Milk And Honey

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Book Tag – New Year, New Books

Published January 23, 2018 by bibliobeth

Hello everyone and welcome to a new book tag I couldn’t resist participating in. It was originally done by Lucy The Reader for Penguin Platform HERE but I originally came across it at one of my favourite book tubers channels, Simon from Savidge Reads HERE.

It might be a little late, we’re over halfway through January but the questions looked a lot of fun so here we go!:

1.) What was your first read of 2018?

I was on the blog tour for The Missing Girl by Jenny Quintana and I really enjoyed it, giving it four stars. I finished this book on the 5th January according to Goodreads, making it my first finished read of 2018!

2.) Which books you read in 2017 do you want to share with everyone this year?

Well, where to start? I’m going to choose three (but I could choose many more!)

The Unseen World by Liz Moore was one of my top reads for 2017 (review coming very soon) that I absolutely adored and have already started pushing into the hands of other people.

I also adored Milk And Honey by Rupi Kaur, my first poetry collection for a long while. I know this type of poetry has had a bit of stick but I loved it and some parts of it really spoke to me personally.

Finally, I’d like to recommend The Watchmaker Of Filigree Street by Natasha Pulley which absolutely blew me away. I’m reading her second novel, The Bedlam Stacks very soon and am very excited, anticipating great things!

3.) What is your reading goal for the year?

I’ve written an entire post about my Bookish Resolutions/Goals for the year but generally, I’d just like to really enjoy my reading this year and try not to put much pressure on myself. I have set my Goodreads goal for 200 books (perhaps stupidly) but I might revise this later on in the year when I see how I’m doing. I’m planning to read a lot of books from my current collection by participating in the Mount TBR Challenge, I’m on a book buying ban (other half and I are saving to buy a house and I have FAR too many books anyway). This of course doesn’t count any pre-orders I’ve already made, any vouchers I get for my birthday/Christmas or the books that I have to buy for my Kid Lit or Banned Books challenge with my sister, Chrissi Reads!

4.) Which new author, book or genre would you like to try this year?

There are two authors I’m particularly keen to try:

Can’t believe I haven’t read The Vegetarian by Han Kang yet. This year. THIS YEAR!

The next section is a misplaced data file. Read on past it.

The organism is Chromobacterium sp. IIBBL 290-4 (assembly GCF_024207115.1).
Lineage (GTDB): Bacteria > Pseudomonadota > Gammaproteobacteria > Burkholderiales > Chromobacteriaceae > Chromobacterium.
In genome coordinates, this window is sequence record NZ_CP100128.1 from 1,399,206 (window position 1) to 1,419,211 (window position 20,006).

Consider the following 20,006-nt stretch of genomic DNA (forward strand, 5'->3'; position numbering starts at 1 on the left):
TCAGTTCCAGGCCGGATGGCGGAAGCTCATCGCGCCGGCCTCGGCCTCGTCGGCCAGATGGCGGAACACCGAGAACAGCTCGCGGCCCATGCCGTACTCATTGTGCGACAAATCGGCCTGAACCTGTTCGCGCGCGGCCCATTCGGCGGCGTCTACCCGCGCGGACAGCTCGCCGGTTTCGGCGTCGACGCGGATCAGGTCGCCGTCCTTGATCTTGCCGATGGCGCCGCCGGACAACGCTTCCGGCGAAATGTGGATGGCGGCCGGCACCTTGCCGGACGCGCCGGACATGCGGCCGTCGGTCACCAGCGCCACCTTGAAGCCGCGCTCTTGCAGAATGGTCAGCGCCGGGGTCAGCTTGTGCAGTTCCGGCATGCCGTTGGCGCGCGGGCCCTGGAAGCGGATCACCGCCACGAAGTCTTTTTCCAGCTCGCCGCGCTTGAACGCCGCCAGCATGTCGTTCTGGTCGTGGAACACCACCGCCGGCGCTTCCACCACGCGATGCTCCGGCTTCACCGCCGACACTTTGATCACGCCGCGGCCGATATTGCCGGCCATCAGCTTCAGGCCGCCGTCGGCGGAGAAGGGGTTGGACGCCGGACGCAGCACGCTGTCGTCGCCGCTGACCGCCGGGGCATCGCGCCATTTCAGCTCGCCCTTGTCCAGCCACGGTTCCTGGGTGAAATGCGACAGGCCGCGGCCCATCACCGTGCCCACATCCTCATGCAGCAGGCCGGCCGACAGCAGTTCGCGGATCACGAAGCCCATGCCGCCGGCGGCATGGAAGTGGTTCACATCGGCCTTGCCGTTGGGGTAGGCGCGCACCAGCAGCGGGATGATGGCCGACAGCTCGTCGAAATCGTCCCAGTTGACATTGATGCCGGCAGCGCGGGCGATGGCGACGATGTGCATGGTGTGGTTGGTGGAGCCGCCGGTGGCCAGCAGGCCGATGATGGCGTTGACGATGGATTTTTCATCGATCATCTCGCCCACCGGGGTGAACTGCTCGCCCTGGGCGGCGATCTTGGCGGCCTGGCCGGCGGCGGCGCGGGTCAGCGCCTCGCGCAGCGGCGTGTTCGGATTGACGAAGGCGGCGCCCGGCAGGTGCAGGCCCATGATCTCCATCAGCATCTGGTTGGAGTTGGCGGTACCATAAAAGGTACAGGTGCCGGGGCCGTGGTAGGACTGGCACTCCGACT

I’ve also heard so many good things about The Housekeeper And The Professor by Yoko Ogawa and as both this book and Han Kang’s are fairly short, there isn’t any reason why I can’t get to them both this year, right?

5.) Which reading habits would you like to change?

I’d like to stop feeling so guilty when I have to reject an author’s request for me to read their book. I’ve got so many books on my TBR and ones that I’m excited to read and when I first started blogging I got myself into a situation where I didn’t enjoy reading so much as I was only reading author requests and not books that I really wanted to read for myself!

6.) What’s your most anticipated release for this year?

I have a couple I’m really looking forward to:

(synopsis from Goodreads)

One September evening in 1785, the merchant Jonah Hancock hears urgent knocking on his front door. One of his captains is waiting eagerly on the step. He has sold Jonah’s ship for what appears to be a mermaid.

As gossip spreads through the docks, coffee shops, parlours and brothels, everyone wants to see Mr Hancock’s marvel. Its arrival spins him out of his ordinary existence and through the doors of high society. At an opulent party, he makes the acquaintance of Angelica Neal, the most desirable woman he has ever laid eyes on… and a courtesan of great accomplishment. This meeting will steer both their lives onto a dangerous new course, on which they will learn that priceless things come at the greatest cost.

Where will their ambitions lead? And will they be able to escape the destructive power mermaids are said to possess?

In this spell-binding story of curiosity and obsession, Imogen Hermes Gowar has created an unforgettable jewel of a novel, filled to the brim with intelligence, heart and wit.

(synopsis from Goodreads)

An eleven-year-old boy’s violated corpse is found in a town park. Eyewitnesses and fingerprints point unmistakably to one of Flint City’s most popular citizens. He is Terry Maitland, Little League coach, English teacher, husband, and father of two girls. Detective Ralph Anderson, whose son Maitland once coached, orders a quick and very public arrest. Maitland has an alibi, but Anderson and the district attorney soon add DNA evidence to go with the fingerprints and witnesses. Their case seems ironclad.